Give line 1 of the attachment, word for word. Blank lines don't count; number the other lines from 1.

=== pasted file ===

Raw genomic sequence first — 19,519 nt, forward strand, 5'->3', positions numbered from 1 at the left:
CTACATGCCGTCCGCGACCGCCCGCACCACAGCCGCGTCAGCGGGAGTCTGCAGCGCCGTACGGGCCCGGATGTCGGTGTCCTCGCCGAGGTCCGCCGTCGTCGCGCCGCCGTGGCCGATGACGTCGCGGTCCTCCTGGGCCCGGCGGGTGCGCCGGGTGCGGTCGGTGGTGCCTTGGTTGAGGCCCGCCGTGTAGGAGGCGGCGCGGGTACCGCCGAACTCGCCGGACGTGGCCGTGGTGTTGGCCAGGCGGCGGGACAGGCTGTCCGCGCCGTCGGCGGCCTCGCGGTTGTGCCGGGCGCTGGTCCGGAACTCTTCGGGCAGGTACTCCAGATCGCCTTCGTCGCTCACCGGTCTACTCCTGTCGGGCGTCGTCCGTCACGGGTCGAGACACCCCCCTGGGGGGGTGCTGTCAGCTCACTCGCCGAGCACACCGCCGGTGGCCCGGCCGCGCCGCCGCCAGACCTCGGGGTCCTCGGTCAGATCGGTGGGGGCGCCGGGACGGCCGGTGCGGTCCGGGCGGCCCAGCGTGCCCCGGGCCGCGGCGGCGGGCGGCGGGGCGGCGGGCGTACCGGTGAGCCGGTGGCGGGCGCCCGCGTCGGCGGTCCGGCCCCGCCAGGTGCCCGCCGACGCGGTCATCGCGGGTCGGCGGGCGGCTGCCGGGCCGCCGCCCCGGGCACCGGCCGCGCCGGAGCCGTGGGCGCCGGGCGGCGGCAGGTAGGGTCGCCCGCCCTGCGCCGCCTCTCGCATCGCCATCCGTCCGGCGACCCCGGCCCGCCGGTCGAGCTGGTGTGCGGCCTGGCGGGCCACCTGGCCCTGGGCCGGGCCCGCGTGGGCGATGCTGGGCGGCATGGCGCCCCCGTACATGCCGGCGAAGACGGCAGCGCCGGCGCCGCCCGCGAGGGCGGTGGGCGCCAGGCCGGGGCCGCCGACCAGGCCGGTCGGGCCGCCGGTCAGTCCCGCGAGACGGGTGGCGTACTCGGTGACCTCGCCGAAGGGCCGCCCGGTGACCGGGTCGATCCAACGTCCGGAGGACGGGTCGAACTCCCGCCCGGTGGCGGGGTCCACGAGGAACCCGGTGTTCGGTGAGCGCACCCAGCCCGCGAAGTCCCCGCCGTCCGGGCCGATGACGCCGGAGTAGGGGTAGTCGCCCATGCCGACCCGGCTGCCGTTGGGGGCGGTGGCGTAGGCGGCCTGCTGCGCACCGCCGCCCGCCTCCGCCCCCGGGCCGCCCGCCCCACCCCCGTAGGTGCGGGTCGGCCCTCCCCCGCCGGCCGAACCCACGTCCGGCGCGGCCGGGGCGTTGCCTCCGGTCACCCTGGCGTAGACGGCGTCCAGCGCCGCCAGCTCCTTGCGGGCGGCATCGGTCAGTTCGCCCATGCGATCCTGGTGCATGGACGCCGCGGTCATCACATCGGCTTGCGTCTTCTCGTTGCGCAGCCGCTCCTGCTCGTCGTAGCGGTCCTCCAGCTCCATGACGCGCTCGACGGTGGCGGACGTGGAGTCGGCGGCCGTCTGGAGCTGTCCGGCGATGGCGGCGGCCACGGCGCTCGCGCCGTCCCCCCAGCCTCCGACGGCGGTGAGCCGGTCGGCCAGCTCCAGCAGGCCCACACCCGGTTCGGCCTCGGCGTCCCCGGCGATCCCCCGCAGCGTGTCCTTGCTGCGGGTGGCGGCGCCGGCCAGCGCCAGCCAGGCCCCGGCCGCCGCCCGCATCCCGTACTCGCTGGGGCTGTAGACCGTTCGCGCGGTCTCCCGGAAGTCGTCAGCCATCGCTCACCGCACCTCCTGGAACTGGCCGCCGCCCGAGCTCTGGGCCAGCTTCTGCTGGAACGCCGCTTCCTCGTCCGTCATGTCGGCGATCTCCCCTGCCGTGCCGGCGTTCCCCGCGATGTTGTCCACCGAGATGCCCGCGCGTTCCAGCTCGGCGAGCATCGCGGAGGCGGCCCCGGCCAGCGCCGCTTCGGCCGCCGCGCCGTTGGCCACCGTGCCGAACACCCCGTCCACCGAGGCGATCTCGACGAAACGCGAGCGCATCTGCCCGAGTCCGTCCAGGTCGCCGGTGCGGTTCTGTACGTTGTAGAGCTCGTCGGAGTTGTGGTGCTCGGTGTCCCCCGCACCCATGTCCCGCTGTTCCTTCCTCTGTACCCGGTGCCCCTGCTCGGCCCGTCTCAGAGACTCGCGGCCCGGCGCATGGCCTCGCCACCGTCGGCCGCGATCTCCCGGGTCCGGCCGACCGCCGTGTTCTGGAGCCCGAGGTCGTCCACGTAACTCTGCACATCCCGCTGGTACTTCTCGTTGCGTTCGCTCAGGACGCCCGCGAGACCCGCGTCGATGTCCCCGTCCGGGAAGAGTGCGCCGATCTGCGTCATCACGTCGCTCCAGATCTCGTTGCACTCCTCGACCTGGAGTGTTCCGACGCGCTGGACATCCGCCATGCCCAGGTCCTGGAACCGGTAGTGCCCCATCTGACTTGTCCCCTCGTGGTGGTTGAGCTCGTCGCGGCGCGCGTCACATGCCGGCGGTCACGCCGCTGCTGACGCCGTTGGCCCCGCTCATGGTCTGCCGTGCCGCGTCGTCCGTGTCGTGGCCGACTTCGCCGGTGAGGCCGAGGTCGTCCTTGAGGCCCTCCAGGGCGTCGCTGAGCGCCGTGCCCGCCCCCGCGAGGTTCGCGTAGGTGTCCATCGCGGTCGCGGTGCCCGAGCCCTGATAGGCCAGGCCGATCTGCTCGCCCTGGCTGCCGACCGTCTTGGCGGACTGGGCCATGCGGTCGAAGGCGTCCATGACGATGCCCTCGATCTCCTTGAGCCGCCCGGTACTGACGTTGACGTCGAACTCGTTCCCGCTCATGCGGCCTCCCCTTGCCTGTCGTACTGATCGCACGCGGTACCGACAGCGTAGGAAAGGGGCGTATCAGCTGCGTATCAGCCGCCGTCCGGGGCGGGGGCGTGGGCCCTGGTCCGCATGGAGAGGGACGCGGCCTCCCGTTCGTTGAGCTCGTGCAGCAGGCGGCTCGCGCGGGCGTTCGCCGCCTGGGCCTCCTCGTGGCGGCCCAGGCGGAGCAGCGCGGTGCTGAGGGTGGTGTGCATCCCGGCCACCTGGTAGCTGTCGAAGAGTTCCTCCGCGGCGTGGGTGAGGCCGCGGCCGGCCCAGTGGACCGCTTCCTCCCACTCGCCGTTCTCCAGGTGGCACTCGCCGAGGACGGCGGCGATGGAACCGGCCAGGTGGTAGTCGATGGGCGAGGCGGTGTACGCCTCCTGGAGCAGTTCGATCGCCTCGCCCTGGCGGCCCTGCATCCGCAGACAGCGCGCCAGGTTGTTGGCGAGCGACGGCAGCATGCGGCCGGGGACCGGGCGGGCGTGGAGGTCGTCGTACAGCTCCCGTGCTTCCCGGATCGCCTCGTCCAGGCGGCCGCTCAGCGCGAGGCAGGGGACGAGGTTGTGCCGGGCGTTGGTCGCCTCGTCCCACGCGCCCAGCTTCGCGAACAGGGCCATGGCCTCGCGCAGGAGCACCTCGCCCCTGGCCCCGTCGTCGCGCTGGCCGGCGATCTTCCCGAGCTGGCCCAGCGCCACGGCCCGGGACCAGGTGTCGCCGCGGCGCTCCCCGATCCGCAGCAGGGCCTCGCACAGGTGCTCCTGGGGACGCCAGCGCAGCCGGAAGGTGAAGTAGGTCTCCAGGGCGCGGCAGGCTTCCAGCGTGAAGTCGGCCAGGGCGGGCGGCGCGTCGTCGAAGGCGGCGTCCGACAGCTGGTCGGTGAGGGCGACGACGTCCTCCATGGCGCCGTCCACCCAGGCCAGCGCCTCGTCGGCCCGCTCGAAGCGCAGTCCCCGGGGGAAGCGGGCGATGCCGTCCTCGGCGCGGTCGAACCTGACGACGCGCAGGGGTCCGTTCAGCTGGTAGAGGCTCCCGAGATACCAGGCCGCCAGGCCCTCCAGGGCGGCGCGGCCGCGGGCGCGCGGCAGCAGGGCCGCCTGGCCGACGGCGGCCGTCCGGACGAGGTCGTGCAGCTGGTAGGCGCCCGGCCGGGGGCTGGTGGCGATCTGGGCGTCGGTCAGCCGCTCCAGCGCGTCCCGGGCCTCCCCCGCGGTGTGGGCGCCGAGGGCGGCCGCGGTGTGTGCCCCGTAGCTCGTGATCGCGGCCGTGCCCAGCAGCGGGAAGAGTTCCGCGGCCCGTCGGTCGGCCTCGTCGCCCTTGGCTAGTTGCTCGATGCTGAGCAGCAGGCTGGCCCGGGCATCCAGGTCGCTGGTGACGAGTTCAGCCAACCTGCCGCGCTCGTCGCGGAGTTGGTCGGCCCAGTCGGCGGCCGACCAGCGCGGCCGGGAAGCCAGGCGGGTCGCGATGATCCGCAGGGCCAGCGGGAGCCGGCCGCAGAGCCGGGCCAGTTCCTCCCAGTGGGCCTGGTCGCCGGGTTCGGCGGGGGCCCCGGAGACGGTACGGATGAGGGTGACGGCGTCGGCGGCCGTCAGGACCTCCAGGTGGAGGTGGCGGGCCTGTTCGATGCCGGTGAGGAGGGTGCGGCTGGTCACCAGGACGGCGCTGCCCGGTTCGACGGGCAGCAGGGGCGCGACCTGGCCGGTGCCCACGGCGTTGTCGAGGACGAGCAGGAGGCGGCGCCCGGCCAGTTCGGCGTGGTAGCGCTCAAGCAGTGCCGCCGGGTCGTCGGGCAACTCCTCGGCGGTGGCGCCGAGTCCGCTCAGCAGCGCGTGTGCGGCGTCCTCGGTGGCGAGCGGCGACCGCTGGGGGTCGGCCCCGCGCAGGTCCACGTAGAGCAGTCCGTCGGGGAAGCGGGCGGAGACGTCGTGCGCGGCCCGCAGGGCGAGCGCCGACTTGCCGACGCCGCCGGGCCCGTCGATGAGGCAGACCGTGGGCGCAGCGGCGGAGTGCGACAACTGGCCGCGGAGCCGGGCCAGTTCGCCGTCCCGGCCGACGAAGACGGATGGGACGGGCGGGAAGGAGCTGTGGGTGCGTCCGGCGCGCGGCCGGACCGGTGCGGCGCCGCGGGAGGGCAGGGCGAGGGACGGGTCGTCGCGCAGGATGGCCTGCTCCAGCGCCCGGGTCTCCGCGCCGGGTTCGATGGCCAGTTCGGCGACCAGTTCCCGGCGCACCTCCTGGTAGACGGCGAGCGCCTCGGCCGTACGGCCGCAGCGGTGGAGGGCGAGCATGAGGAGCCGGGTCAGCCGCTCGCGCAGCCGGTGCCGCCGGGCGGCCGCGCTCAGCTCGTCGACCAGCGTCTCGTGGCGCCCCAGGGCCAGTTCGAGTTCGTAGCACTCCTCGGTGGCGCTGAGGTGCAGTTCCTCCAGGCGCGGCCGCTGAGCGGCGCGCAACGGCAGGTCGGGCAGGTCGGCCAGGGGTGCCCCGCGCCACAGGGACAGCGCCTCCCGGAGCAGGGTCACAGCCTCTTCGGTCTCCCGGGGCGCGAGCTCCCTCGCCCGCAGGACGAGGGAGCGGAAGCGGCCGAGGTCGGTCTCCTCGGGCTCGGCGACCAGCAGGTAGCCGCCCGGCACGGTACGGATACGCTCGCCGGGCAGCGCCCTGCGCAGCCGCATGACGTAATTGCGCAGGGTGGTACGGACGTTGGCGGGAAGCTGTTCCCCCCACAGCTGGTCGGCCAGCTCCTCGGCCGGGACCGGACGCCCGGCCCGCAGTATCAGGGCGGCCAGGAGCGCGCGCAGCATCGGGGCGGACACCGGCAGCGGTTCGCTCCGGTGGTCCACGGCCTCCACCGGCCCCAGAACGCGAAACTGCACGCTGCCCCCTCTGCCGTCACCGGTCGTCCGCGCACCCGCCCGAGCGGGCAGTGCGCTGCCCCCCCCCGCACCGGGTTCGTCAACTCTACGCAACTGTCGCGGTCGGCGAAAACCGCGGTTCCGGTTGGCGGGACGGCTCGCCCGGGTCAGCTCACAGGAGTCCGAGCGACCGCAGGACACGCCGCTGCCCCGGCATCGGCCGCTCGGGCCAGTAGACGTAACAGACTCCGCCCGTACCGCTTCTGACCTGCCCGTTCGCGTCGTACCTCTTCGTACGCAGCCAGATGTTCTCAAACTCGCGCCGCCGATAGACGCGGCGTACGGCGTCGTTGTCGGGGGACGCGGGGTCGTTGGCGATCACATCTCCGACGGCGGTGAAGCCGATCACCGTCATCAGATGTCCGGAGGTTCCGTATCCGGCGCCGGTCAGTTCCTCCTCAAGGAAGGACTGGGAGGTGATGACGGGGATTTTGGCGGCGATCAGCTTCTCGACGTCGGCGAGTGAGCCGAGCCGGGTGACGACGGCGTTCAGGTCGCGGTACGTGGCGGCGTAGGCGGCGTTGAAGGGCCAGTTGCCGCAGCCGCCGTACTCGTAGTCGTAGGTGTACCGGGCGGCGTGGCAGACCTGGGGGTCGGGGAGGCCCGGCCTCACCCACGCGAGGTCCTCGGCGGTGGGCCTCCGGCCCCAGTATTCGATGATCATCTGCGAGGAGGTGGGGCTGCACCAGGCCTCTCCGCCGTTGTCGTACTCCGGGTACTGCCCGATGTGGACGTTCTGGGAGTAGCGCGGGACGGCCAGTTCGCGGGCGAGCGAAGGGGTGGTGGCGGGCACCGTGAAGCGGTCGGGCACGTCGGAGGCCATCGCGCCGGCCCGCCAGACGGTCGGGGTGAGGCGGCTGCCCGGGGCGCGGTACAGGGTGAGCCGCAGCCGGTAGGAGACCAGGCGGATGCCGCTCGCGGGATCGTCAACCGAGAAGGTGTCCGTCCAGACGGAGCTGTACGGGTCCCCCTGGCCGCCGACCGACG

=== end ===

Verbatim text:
Raw genomic sequence first — 19,519 nt, forward strand, 5'->3', positions numbered from 1 at the left: